FIGURE 1–7. The glutamatergic system.This figure depicts the various regulatory processes involved in glutamatergic neurotransmission. The biosynthetic pathway for glutamate involves synthesis from glucose and the transamination of -ketoglutarate; however, a small proportion of glutamate is formed more directly from glutamine by glutamine synthetase. The latter is actually synthesized in glia and, via an active process (requiring ATP), is transported to neurons, where in the mitochondria glutaminase is able to convert this precursor to glutamate. Furthermore, in astrocytes glutamine can undergo oxidation to yield -ketoglutarate, which can also be transported to neurons and participate in glutamate synthesis. Glutamate is either metabolized or sequestered and stored in secretory vesicles by vesicle glutamate transporters (VGluTs). Glutamate can then be released by a calcium-dependent excitotoxic process. Once released from the presynaptic terminal, glutamate is able to bind to numerous excitatory amino acid (EAA) receptors, including both ionotropic (e.g., NMDA [N-methyl-d-aspartate]) and metabotropic (mGluR) receptors. Presynaptic regulation of glutamate release occurs through metabotropic glutamate receptors (mGluR2 and mGluR3), which subserve the function of autoreceptors; however, these receptors are also located on the postsynaptic element. Glutamate has its action terminated in the synapse by reuptake mechanisms utilizing distinct glutamate transporters (labeled VGT in figure) that exist on not only presynaptic nerve terminals but also astrocytes; indeed, current data suggest that astrocytic glutamate uptake may be more important for clearing excess glutamate, raising the possibility that astrocytic loss (as has been documented in mood disorders) may contribute to deleterious glutamate signaling, but more so by astrocytes. It is now known that a number of important intracellular proteins are able to alter the function of glutamate receptors (see diagram). Also, growth factors such as glial-derived neurotrophic factor (GDNF) and S100 secreted from glia have been demonstrated to exert a tremendous influence on glutamatergic neurons and synapse formation. Of note, serotonin1A (5-HT1A) receptors have been documented to be regulated by antidepressant agents; this receptor is also able to modulate the release of S100. AKAP = A kinase anchoring protein; CaMKII = Ca2+/calmodulin–dependent protein kinase II; ERK = extracellular response kinase; GKAP = guanylate kinase–associated protein; Glu = glutamate; Gly = glycine; GTg = glutamate transporter glial; GTn = glutamate transporter neuronal; Hsp70 = heat shock protein 70; MEK = mitogen-activated protein kinase/ERK; mGluR = metabotropic glutamate receptor; MyoV = myosin V; NMDAR = NMDA receptor; nNOS = neuronal nitric oxide synthase; PKA = phosphokinase A; PKC = phosphokinase C; PP-1, PP-2A, PP-2B = protein phosphatases; RSK = ribosomal S6 kinase; SHP2 = src homology 2 domain–containing tyrosine phosphatase.Source. Adapted from Cooper JR, Bloom FE, Roth RH: The Biochemical Basis of Neuropharmacology, 7th Edition. New York, Oxford University Press, 2001. Copyright 1970, 1974, 1978, 1982, 1986, 1991, 1996, 2001 by Oxford University Press, Inc. Used by permission of Oxford University Press, Inc. Modified from Nicholls 1994.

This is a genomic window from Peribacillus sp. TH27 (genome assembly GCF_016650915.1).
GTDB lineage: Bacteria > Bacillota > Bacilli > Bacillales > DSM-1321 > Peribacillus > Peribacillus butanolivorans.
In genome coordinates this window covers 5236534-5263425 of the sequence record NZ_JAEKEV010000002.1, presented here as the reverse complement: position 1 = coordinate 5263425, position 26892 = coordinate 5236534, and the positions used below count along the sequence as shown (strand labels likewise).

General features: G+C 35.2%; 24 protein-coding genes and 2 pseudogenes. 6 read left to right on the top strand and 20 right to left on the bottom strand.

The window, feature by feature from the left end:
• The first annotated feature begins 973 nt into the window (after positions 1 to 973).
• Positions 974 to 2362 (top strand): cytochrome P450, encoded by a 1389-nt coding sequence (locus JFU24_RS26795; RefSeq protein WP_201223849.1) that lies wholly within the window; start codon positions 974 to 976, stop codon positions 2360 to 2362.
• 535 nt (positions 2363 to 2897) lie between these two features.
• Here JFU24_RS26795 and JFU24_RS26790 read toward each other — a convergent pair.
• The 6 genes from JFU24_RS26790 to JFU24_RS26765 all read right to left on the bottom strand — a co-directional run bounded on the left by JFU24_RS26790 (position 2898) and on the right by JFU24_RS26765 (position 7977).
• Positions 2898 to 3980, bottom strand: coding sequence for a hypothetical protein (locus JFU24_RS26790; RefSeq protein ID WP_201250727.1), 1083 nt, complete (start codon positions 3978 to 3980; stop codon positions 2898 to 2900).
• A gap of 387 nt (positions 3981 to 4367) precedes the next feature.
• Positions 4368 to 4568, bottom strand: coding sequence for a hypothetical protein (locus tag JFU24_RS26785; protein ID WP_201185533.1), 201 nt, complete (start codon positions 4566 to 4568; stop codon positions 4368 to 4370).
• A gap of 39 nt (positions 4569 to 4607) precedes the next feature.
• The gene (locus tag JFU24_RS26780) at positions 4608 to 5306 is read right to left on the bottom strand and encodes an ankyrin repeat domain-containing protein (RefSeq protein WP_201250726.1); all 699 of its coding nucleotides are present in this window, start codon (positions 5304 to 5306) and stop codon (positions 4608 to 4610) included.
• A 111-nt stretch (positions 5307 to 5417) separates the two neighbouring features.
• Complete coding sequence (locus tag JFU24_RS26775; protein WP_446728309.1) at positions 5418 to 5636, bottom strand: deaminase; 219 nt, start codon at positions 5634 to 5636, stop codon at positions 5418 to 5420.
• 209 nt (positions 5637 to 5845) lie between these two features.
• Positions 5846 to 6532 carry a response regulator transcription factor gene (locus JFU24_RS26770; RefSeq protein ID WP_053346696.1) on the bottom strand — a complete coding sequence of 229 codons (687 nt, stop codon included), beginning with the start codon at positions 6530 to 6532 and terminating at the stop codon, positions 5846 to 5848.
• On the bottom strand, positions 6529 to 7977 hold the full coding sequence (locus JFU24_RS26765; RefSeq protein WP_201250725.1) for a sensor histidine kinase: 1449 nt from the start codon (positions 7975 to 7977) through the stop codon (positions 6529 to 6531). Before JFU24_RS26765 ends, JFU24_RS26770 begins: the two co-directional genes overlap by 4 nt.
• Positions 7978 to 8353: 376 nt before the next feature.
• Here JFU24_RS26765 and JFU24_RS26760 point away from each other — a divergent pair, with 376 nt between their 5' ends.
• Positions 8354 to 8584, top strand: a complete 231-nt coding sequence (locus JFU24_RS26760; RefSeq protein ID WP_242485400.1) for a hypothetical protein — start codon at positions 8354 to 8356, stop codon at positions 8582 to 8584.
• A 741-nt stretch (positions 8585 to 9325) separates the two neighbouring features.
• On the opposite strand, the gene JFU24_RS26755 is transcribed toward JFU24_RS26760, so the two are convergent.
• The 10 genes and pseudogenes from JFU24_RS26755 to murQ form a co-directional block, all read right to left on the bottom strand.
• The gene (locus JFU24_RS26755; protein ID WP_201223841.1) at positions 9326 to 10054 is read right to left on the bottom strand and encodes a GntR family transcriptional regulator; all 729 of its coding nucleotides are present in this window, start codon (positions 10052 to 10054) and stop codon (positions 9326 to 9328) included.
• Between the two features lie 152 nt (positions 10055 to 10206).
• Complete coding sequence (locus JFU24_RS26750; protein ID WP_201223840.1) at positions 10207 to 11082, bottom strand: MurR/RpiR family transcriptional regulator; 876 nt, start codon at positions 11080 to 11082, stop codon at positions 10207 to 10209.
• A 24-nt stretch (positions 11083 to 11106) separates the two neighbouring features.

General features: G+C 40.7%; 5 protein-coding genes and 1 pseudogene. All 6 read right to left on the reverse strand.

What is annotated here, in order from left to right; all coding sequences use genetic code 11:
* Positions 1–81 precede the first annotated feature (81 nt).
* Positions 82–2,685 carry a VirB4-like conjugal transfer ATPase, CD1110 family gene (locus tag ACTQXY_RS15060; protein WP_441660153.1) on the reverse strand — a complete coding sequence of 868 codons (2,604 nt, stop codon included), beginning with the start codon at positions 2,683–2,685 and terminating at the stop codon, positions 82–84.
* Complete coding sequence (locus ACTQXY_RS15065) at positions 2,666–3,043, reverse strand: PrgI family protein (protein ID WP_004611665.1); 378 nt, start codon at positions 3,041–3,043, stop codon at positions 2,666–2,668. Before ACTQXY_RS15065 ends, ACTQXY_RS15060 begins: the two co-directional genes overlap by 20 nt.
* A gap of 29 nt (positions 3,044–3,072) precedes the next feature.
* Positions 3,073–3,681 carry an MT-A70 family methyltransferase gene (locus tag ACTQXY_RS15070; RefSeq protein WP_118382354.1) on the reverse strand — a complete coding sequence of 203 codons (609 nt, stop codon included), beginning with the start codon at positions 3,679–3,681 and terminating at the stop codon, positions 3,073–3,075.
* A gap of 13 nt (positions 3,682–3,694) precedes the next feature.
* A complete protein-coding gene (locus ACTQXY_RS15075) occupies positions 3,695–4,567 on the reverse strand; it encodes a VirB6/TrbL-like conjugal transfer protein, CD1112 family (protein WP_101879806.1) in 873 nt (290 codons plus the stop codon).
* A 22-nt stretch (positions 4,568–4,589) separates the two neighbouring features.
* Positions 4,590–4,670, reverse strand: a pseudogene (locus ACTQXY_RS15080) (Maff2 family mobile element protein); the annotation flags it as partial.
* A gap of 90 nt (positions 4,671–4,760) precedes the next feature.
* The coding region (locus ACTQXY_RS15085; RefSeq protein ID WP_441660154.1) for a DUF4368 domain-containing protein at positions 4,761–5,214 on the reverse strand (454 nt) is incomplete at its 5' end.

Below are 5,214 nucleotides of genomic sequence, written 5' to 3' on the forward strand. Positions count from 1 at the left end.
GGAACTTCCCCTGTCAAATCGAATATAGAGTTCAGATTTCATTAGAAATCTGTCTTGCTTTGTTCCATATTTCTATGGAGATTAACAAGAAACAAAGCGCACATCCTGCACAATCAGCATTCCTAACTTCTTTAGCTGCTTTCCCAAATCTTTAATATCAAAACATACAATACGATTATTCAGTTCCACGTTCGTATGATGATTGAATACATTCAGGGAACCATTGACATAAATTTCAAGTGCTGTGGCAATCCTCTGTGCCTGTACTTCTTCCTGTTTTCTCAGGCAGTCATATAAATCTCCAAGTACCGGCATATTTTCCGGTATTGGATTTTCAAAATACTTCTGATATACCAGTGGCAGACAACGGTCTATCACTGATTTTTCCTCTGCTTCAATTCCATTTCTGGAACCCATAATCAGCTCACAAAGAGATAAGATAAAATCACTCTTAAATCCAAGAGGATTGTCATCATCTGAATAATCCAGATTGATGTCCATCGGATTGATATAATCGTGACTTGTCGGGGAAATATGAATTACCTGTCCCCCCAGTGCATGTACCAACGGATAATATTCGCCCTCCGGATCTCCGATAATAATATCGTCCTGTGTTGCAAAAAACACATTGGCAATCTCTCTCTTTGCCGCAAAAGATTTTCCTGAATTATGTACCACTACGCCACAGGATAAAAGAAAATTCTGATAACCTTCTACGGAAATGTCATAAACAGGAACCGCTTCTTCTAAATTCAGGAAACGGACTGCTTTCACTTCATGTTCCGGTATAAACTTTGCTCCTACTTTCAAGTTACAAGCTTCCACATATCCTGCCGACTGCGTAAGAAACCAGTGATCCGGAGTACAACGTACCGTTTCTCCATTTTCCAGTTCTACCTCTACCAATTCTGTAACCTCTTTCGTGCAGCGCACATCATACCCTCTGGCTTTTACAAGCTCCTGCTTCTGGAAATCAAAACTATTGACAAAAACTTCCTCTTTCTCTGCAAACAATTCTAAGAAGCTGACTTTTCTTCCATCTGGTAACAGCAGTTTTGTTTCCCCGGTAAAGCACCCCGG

FIGURE 1–8. The GABAergic system.This figure depicts the various regulatory processes involved in GABAergic neurotransmission. The amino acid (and neurotransmitter) glutamate serves as the precursor for the biosynthesis of -aminobutyric acid (GABA). The rate-limiting enzyme for the process is glutamic acid decarboxylase (GAD), which utilizes pyridoxal phosphate as an important cofactor. Furthermore, agents such as l-glutamine--hydrazide and allylglycine inhibit this enzyme and, thus, the production of GABA. Once released from the presynaptic terminal, GABA can interact with a variety of presynaptic and postsynaptic receptors. Presynaptic regulation of GABA neuron firing activity and release occurs through somatodendritic (not shown) and nerve-terminal GABAB receptors, respectively. Baclofen is a GABAB receptor agonist. The binding of GABA to ionotropic GABAA receptors and metabotropic GABAB receptors mediates the effects of this receptor. The GABAB receptors are thought to mediate their actions by being coupled to Ca2+ or K+ channels via second-messenger systems. Many agents are able to modulate GABAA receptor function. Benzodiazepines, such as diazepam, increase Cl permeability, and there are numerous available antagonists directed against this site. There is also a distinctive barbiturate binding site on GABAA receptors, and many psychotropic agents are capable of influencing the function of this receptor (see blown-up diagram). GABA is taken back into presynaptic nerve endings by a high-affinity GABA uptake transporter (GABAT) similar to that of the monoamines. Once inside the neuron, GABA can be broken down by GABA transaminase (GABA-T), which is localized in the mitochondria; GABA that is not degraded is sequestered and stored into secretory vesicles by vesicle GABA transporters (VGTs), which differ from VMATs in their bioenergetic dependence. The metabolic pathway that produces GABA, mostly from glucose, is referred to as the GABA shunt. The conversion of -ketoglutarate into glutamate by the action of GABA-T and GAD catalyzes the decarboxylation of glutamic acid to produce GABA. GABA can undergo numerous transformations, of which the simplest is the reduction of succinic semialdehyde (SS) to -hydroxybutyrate (GHB). On the other hand, when SS is oxidized by succinic semialdehyde dehydrogenase (SSADH), the production of succinic acid (SA) occurs. GHB has received attention because it regulates narcoleptic episodes and may produce amnestic effects. The mood stabilizer and antiepileptic drug valproic acid is reported to inhibit SSADH and GABA-T. TBPS = t-butylbicyclophosphorothionate.Source. Adapted from Cooper JR, Bloom FE, Roth RH: The Biochemical Basis of Neuropharmacology, 7th Edition. New York, Oxford University Press, 2001. Copyright 1970, 1974, 1978, 1982, 1986, 1991, 1996, 2001 by Oxford University Press, Inc. Used by permission of Oxford University Press, Inc.